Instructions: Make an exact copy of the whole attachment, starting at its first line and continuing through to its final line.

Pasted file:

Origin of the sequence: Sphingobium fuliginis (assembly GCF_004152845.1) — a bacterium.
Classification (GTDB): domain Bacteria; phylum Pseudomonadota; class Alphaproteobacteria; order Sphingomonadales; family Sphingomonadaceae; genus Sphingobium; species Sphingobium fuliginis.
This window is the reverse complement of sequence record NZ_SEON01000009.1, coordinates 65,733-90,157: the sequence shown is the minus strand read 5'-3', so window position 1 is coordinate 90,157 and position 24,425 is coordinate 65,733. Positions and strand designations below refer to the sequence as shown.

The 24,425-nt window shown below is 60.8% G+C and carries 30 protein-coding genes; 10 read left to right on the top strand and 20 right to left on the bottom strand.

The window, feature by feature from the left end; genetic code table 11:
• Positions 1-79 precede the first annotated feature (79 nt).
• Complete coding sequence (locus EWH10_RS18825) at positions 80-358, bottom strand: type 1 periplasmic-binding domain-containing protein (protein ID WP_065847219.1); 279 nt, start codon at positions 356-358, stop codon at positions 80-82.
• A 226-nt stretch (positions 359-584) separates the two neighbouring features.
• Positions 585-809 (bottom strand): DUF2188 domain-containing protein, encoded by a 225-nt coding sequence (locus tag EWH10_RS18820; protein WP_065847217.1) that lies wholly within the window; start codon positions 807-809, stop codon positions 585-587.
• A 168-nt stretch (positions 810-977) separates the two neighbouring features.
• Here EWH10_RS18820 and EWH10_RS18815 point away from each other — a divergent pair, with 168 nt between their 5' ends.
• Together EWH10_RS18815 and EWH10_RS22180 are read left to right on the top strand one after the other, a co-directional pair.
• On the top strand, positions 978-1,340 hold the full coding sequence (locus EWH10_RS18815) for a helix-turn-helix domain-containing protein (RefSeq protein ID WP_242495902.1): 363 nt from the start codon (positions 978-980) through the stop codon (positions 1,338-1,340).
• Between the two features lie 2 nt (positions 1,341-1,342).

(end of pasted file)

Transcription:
Origin of the sequence: Sphingobium fuliginis (assembly GCF_004152845.1) — a bacterium.
Classification (GTDB): domain Bacteria; phylum Pseudomonadota; class Alphaproteobacteria; order Sphingomonadales; family Sphingomonadaceae; genus Sphingobium; species Sphingobium fuliginis.
This window is the reverse complement of sequence record NZ_SEON01000009.1, coordinates 65,733-90,157: the sequence shown is the minus strand read 5'-3', so window position 1 is coordinate 90,157 and position 24,425 is coordinate 65,733. Positions and strand designations below refer to the sequence as shown.

The 24,425-nt window shown below is 60.8% G+C and carries 30 protein-coding genes; 10 read left to right on the top strand and 20 right to left on the bottom strand.

The window, feature by feature from the left end; genetic code table 11:
• Positions 1-79 precede the first annotated feature (79 nt).
• Complete coding sequence (locus EWH10_RS18825) at positions 80-358, bottom strand: type 1 periplasmic-binding domain-containing protein (protein ID WP_065847219.1); 279 nt, start codon at positions 356-358, stop codon at positions 80-82.
• A 226-nt stretch (positions 359-584) separates the two neighbouring features.
• Positions 585-809 (bottom strand): DUF2188 domain-containing protein, encoded by a 225-nt coding sequence (locus tag EWH10_RS18820; protein WP_065847217.1) that lies wholly within the window; start codon positions 807-809, stop codon positions 585-587.
• A 168-nt stretch (positions 810-977) separates the two neighbouring features.
• Here EWH10_RS18820 and EWH10_RS18815 point away from each other — a divergent pair, with 168 nt between their 5' ends.
• Together EWH10_RS18815 and EWH10_RS22180 are read left to right on the top strand one after the other, a co-directional pair.
• On the top strand, positions 978-1,340 hold the full coding sequence (locus EWH10_RS18815) for a helix-turn-helix domain-containing protein (RefSeq protein ID WP_242495902.1): 363 nt from the start codon (positions 978-980) through the stop codon (positions 1,338-1,340).
• Between the two features lie 2 nt (positions 1,341-1,342).